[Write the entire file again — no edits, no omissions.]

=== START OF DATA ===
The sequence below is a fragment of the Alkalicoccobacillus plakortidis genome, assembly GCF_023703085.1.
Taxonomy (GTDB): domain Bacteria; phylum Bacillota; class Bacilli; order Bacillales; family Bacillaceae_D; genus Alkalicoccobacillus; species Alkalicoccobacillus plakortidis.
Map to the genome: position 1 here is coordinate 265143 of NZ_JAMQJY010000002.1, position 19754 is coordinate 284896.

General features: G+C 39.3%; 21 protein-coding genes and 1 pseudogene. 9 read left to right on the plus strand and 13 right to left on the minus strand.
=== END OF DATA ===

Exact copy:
The sequence below is a fragment of the Alkalicoccobacillus plakortidis genome, assembly GCF_023703085.1.
Taxonomy (GTDB): domain Bacteria; phylum Bacillota; class Bacilli; order Bacillales; family Bacillaceae_D; genus Alkalicoccobacillus; species Alkalicoccobacillus plakortidis.
Map to the genome: position 1 here is coordinate 265143 of NZ_JAMQJY010000002.1, position 19754 is coordinate 284896.

General features: G+C 39.3%; 21 protein-coding genes and 1 pseudogene. 9 read left to right on the plus strand and 13 right to left on the minus strand.